Recipes » Desserts » Homemade Southern Pecan Pralines

Homemade Southern Pecan Pralines

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5 from 2 votes
Homemade Southern Pecan Pralines are perfect little treats loaded with creamy, caramelized sugar toasty pecan crunch.
Cook Time 20 minutes
Total Time 25 minutes
Pecan pralines on a white serving plate.

Enjoy a taste of the south with these Homemade Southern Pecan Pralines. They’re perfect little treats loaded with creamy, caramelized sugar and just the right amount of toasty pecan crunch.

Pecan pralines on a white serving plate.

One of my favorite southern sweet treats has always been Pecan Pralines. Everyone who tries them falls in love and rightfully so — they’re SO good!

In pralines, you have a subtle tang of buttermilk, toasty notes from the pecans, and the sweet, luscious flavor of homemade caramel. The perfect trio! In this post I’ll go step-by-step to show you how to make these mouthwatering delicacies at home yourself!

Pardon me who I toot my own horn, but you won’t find a better Southern Pecan Praline recipe than this one. These candies are soft, chewy, and delicious! What makes these best is that they’re made with both sugar and a smidge of corn syrup which helps keep the sugar from crystallizing and results in a more tender texture.

I think pralines are generally associated with the South and, according to online sources, they evolved from recipes brought to Louisiana by French settlers from Canada.

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The original French confection known as “praline” was individual almonds coated in caramelized sugar. New Orleans chefs substituted pecans for the almonds, added cream to thicken the candy and that became what is known throughout the South as pralines. Our pralines have a creamy consistency, similar to fudge.

And, of course, there’s always the debate over whether the word is pronounced “pray-leen” or “prah-leen”. It’s pray-leens around here :-). Emphasis on the first syllable, please. With a little accent thrown in, too.

Pecan pralines on a white serving plate.

  • Because pecans and caramel.
  • Easy to make and everyone loves them!
  • Great homemade Christmas candy gift for family and friends.

Equipment You’ll Need

All you need for making pralines is a large saucepan, a candy thermometer, and a baking sheet lined with waxed paper. One-pot clean up!

About the Ingredients

A labeled, detailed photo of the necessary ingredients.
ingredient
notes
  • Sugar (You’ll need both white, granulated sugar and corn syrup.)
  • Corn Syrup (Light corn syrup such as Karo brand.)
  • Buttermilk (Whole buttermilk, not reduced fat.)
  • Pecans (Shelled, chopped pecans.)

You’ll find detailed measurements for all ingredients in the printable version of the recipe at the bottom of this post.

How to Make Southern Pecan Pralines

Let’s Go Step-by-Step

I always like to show you the photos and step-by-step instructions for my recipes to help you picture how to make them in your own kitchen. If you just want to print out a copy, you can skip to the bottom of the post where you’ll find the recipe card.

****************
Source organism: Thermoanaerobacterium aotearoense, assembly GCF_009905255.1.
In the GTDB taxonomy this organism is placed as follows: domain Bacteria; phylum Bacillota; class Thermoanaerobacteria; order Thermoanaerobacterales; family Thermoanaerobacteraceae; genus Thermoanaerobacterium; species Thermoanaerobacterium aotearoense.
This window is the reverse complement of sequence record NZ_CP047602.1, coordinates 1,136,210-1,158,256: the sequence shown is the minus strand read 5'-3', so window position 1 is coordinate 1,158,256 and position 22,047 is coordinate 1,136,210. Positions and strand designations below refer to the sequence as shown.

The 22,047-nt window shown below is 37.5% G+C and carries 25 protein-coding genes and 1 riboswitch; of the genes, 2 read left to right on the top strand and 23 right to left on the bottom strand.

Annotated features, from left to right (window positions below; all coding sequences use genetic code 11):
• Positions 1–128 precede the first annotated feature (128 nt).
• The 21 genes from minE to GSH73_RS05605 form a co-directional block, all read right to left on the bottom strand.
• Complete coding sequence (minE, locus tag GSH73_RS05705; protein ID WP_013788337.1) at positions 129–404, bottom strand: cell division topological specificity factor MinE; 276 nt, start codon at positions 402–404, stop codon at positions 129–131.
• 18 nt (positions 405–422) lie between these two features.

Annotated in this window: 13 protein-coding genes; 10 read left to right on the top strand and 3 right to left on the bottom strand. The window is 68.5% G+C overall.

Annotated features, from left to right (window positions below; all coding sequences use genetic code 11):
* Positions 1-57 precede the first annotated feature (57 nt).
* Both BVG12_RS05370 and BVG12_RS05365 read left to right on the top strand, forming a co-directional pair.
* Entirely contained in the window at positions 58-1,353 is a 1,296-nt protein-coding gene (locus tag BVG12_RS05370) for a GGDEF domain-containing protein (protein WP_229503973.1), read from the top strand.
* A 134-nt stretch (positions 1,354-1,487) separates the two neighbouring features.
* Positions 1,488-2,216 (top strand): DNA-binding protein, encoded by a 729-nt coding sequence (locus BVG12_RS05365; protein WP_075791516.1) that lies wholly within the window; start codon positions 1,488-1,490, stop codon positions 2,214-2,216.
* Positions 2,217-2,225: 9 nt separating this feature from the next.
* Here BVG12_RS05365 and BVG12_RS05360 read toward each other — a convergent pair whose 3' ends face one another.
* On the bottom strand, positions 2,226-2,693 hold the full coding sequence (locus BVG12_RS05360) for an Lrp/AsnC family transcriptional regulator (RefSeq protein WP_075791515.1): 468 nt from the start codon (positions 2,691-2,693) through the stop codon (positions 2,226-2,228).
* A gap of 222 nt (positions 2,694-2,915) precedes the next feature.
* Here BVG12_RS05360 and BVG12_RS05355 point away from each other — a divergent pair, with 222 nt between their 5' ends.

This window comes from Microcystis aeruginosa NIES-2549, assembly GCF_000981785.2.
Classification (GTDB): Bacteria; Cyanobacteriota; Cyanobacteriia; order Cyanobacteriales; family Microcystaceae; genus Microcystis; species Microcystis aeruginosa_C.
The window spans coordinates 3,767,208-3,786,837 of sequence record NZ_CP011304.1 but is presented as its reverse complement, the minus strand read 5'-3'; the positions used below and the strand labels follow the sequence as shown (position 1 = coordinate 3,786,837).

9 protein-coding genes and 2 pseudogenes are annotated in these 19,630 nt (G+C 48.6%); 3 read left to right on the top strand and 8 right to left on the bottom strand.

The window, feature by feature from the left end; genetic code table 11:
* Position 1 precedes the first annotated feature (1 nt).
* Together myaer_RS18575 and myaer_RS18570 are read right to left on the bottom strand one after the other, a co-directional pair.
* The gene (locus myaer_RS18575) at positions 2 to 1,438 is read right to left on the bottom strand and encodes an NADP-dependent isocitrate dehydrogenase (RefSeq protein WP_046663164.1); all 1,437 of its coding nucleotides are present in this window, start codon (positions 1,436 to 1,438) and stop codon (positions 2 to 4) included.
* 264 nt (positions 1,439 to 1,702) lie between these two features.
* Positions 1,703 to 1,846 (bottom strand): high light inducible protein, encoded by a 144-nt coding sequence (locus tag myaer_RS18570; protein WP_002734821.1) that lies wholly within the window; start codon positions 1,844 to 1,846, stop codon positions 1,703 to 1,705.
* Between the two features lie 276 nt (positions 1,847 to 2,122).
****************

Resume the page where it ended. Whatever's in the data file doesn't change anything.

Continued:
Cook the Sugar Mixture

Sugar, buttermilk, corn syrup in a saucepan.

Combine the sugar, buttermilk, corn syrup, baking soda and salt in a heavy bottomed, large saucepan.

Cook the mixture, stirring constantly, over low heat until the sugar has dissolved.

Continue cooking over low heat and stirring occasionally, until the mixture reaches 234 degrees (soft ball stage) on a candy thermometer (about 10 minutes).

Remove from heat and let stand for 5 minutes.

Add Pecans

Stir in the nuts, butter and vanilla. Beat with a wooden spoon until mixture just begins to lose its shine and begins to holds its shape. This will take anywhere from 4 to 6 minutes.

Form the Pralines

Working quickly, drop the pralines by spoonfuls onto wax paper. Let stand until completely cool and set. Makes about 24 pralines.

About the Corn Syrup

If you’re turning up your nose at the idea of using corn syrup, hear me out. There’s only 1 1/2 tablespoons of it in the recipe and it’s there to keep the granulated sugar from crystallizing. Besides, sugar is sugar, so if you’re going to make homemade candy, you may as well go all in.

In the case of pralines, texture is a big part and while you can make the caramel from just white sugar, unless you’re greatly experienced at candy making, you can easily run into problems. The addition of corn syrup is the easiest way to get a true southern style praline with less chance of messing it up.

Storage Information

When stored at room temperature in a closed container, pralines will last up to two weeks. They can be frozen in a freezer-safe container for up to two months. Thaw in the refrigerator overnight before serving.

Recipe Tips

  • You can substitute any type of nuts you like in pralines. Although pecans are traditional, almonds, peanuts, walnuts, cashews, and more all work very well.
  • To make pralines nut-free, simply omit the nuts completely.
  • Consider using sunflower seeds instead of nuts for a different nut-free version.

Frequently Asked Questions

Why are my pralines grainy?